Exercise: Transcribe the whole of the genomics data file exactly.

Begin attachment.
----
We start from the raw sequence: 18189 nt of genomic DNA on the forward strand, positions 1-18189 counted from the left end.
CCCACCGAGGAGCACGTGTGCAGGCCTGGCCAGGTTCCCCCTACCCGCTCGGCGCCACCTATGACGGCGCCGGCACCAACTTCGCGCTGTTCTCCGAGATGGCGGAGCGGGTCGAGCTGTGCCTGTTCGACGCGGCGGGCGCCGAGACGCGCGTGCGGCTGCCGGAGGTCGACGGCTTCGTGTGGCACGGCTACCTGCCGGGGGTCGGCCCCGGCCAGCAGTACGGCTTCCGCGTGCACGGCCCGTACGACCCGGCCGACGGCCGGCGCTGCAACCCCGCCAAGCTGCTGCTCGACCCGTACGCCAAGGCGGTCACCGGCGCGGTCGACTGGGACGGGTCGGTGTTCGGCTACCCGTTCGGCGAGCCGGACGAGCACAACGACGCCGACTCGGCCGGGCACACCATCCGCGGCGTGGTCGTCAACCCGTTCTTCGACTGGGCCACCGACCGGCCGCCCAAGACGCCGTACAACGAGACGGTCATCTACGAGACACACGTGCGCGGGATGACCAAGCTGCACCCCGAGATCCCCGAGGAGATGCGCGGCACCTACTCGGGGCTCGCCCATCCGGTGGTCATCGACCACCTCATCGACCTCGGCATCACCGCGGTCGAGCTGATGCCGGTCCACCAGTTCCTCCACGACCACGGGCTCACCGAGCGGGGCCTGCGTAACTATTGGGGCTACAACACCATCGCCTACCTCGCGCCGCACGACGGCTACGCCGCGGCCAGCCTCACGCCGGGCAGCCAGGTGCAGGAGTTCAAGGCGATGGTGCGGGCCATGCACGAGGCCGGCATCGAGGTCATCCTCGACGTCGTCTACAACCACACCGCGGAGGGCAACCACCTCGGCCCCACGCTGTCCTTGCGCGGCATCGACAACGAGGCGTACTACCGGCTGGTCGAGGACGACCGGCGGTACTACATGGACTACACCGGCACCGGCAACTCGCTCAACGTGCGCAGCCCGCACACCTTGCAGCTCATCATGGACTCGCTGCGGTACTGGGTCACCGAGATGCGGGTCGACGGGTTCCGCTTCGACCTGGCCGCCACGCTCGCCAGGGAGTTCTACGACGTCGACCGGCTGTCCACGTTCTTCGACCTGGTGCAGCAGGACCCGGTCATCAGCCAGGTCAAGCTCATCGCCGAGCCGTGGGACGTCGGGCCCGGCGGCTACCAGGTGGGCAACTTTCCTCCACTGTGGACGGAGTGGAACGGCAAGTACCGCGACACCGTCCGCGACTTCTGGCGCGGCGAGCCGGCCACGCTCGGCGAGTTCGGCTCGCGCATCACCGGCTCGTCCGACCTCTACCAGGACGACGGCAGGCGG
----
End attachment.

We start from the raw sequence: 18189 nt of genomic DNA on the forward strand, positions 1-18189 counted from the left end.
CCCACCGAGGAGCACGTGTGCAGGCCTGGCCAGGTTCCCCCTACCCGCTCGGCGCCACCTATGACGGCGCCGGCACCAACTTCGCGCTGTTCTCCGAGATGGCGGAGCGGGTCGAGCTGTGCCTGTTCGACGCGGCGGGCGCCGAGACGCGCGTGCGGCTGCCGGAGGTCGACGGCTTCGTGTGGCACGGCTACCTGCCGGGGGTCGGCCCCGGCCAGCAGTACGGCTTCCGCGTGCACGGCCCGTACGACCCGGCCGACGGCCGGCGCTGCAACCCCGCCAAGCTGCTGCTCGACCCGTACGCCAAGGCGGTCACCGGCGCGGTCGACTGGGACGGGTCGGTGTTCGGCTACCCGTTCGGCGAGCCGGACGAGCACAACGACGCCGACTCGGCCGGGCACACCATCCGCGGCGTGGTCGTCAACCCGTTCTTCGACTGGGCCACCGACCGGCCGCCCAAGACGCCGTACAACGAGACGGTCATCTACGAGACACACGTGCGCGGGATGACCAAGCTGCACCCCGAGATCCCCGAGGAGATGCGCGGCACCTACTCGGGGCTCGCCCATCCGGTGGTCATCGACCACCTCATCGACCTCGGCATCACCGCGGTCGAGCTGATGCCGGTCCACCAGTTCCTCCACGACCACGGGCTCACCGAGCGGGGCCTGCGTAACTATTGGGGCTACAACACCATCGCCTACCTCGCGCCGCACGACGGCTACGCCGCGGCCAGCCTCACGCCGGGCAGCCAGGTGCAGGAGTTCAAGGCGATGGTGCGGGCCATGCACGAGGCCGGCATCGAGGTCATCCTCGACGTCGTCTACAACCACACCGCGGAGGGCAACCACCTCGGCCCCACGCTGTCCTTGCGCGGCATCGACAACGAGGCGTACTACCGGCTGGTCGAGGACGACCGGCGGTACTACATGGACTACACCGGCACCGGCAACTCGCTCAACGTGCGCAGCCCGCACACCTTGCAGCTCATCATGGACTCGCTGCGGTACTGGGTCACCGAGATGCGGGTCGACGGGTTCCGCTTCGACCTGGCCGCCACGCTCGCCAGGGAGTTCTACGACGTCGACCGGCTGTCCACGTTCTTCGACCTGGTGCAGCAGGACCCGGTCATCAGCCAGGTCAAGCTCATCGCCGAGCCGTGGGACGTCGGGCCCGGCGGCTACCAGGTGGGCAACTTTCCTCCACTGTGGACGGAGTGGAACGGCAAGTACCGCGACACCGTCCGCGACTTCTGGCGCGGCGAGCCGGCCACGCTCGGCGAGTTCGGCTCGCGCATCACCGGCTCGTCCGACCTCTACCAGGACGACGGCAGGCGG